I would like to share a picture with you. It is a picture that I often have in my mind. It is of two individuals hand in hand. These two individuals are unique and completely individual. They are different in many ways, they look different, they think differently and they even differ in their intellectual and physical capacities. One may be standing, and the other sitting in a wheelchair. Although different in many ways, they are walking (or rolling) together, side by side. I believe this picture is a very important one. It is a picture of everyday mainstream people in connection with people who have a disability.
Before I go any further, let me introduce myself. I am a triplet. I grew up with two others my age. A brother and a sister. My brother, Ben, one third of my trio, was born with mild Cerebral Palsy, which means he has some limitations in terms of his physical abilities as well as intellectual capacity. As we entered early high school he was bullied and socially marginalised, before he moved to a co-educational secondary college that accommodates students with a wide range of disabilities. Although my sister and I do not have a disability we innately both feel the effect of living with a disability, being the two other thirds to make up the whole of our triplet. To some extent we are able to understand what it means to grow up and live with a disability. And we are able to see that Ben has beauty to offer in many ways that the two of us could never offer; in fact we simply fall short.
Growing up with this experience gave me a special passion that led me to pursue work with “Home Care Heroes” as an everyday person. Since entering this field of work, in which I get to interact with different individuals with various disabilities, I have thought a lot about the difference between being defined as an “everyday person” as opposed to a “disability support worker” or “caregiver”. Everyday people make the best caregivers because they don’t merely meet the need of providing care, they go one step further and focus on the individual as a whole, and that individual’s need to be accepted and valued.
This connection, which I am painting a picture of, is not a one-sided relationship. Rather it is mutual. Just as a person with a disability has much to offer, so too does an everyday person in mainstream society. One party may be able to teach the other to live more fully in the moment. To laugh at the simple things. To look at something in life from a different viewpoint to what the other is used to. To have fun and forget about what others may think. The other party may be able to teach certain skills for everyday living. Like how to pay for their own takeaway coffee. To understand more about how to connect socially. To follow social cues of when to be loud or when to be silent.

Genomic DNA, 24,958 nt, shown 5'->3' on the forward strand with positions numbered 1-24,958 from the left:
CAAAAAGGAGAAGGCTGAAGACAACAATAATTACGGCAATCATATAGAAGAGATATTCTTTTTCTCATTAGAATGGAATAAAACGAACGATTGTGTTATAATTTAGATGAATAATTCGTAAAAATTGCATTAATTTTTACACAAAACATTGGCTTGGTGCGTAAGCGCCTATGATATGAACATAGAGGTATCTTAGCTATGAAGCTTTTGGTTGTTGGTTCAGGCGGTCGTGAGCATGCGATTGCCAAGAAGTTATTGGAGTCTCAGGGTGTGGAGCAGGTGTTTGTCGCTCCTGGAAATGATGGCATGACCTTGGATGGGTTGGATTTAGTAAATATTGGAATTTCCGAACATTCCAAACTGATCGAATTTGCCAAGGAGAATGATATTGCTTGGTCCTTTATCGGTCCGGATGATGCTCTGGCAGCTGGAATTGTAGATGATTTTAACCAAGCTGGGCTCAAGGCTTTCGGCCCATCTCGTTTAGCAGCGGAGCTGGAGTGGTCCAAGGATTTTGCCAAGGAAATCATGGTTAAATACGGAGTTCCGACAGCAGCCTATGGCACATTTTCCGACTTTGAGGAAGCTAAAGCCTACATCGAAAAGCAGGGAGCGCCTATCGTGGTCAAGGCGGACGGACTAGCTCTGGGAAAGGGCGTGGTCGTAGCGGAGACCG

Both parties have a lot to offer. Both benefit from each other. Both are impacted by spending time together. They learn life skills, share life experiences and build a friendship that provides social acceptance.
This connection is why everyday people make the best caregivers. Individuals with a disability don’t need to be treated as a ‘subject’ of care. Yes, they need quality support and excellent care to help them get through everyday tasks. But they don’t just need to be fed dinner. And they don’t just need to be driven to their doctor’s appointment. They don’t just need a “caregiver”. They also need to be individually valued and accepted for who they are. Often caregivers can skip over this crucial key, as their job description is to just provide care and support. However, an everyday person’s job description is to provide care whilst also forming a friendship that values the individual. And I personally know that my brother would much prefer an everyday person who he can call his friend, than to have a caregiver.
I think a very important question remains. Are you willing to break down the walls of social norms and accept the person in your community with a disability as a unique individual that can benefit you? Are you willing to be the everyday person they need? And are you willing to let them be the new or different perspective that you need? Hand in hand we will go.
Jessica works as an “everyday person” for Home Care Heroes, a social movement that matches caregivers with those who need assistance. To find out more on how to find or become a Hero, please click here.
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